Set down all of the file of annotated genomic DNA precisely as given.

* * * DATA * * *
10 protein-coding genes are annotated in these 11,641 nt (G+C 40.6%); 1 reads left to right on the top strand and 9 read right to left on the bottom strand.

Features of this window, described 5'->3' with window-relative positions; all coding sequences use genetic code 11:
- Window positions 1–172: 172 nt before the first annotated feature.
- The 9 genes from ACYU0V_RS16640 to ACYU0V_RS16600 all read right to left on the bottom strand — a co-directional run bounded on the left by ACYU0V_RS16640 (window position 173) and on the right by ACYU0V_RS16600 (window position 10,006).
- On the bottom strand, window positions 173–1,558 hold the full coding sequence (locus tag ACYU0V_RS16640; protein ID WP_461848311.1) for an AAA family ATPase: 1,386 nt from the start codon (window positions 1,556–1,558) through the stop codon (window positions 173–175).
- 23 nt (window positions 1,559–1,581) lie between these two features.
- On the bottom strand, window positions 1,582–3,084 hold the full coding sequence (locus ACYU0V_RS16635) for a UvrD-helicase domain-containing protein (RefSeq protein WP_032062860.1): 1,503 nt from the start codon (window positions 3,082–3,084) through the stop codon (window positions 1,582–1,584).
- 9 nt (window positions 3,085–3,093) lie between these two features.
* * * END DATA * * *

10 protein-coding genes are annotated in these 11,641 nt (G+C 40.6%); 1 reads left to right on the top strand and 9 read right to left on the bottom strand.

Features of this window, described 5'->3' with window-relative positions; all coding sequences use genetic code 11:
- Window positions 1–172: 172 nt before the first annotated feature.
- The 9 genes from ACYU0V_RS16640 to ACYU0V_RS16600 all read right to left on the bottom strand — a co-directional run bounded on the left by ACYU0V_RS16640 (window position 173) and on the right by ACYU0V_RS16600 (window position 10,006).
- On the bottom strand, window positions 173–1,558 hold the full coding sequence (locus tag ACYU0V_RS16640; protein ID WP_461848311.1) for an AAA family ATPase: 1,386 nt from the start codon (window positions 1,556–1,558) through the stop codon (window positions 173–175).
- 23 nt (window positions 1,559–1,581) lie between these two features.
- On the bottom strand, window positions 1,582–3,084 hold the full coding sequence (locus ACYU0V_RS16635) for a UvrD-helicase domain-containing protein (RefSeq protein WP_032062860.1): 1,503 nt from the start codon (window positions 3,082–3,084) through the stop codon (window positions 1,582–1,584).
- 9 nt (window positions 3,085–3,093) lie between these two features.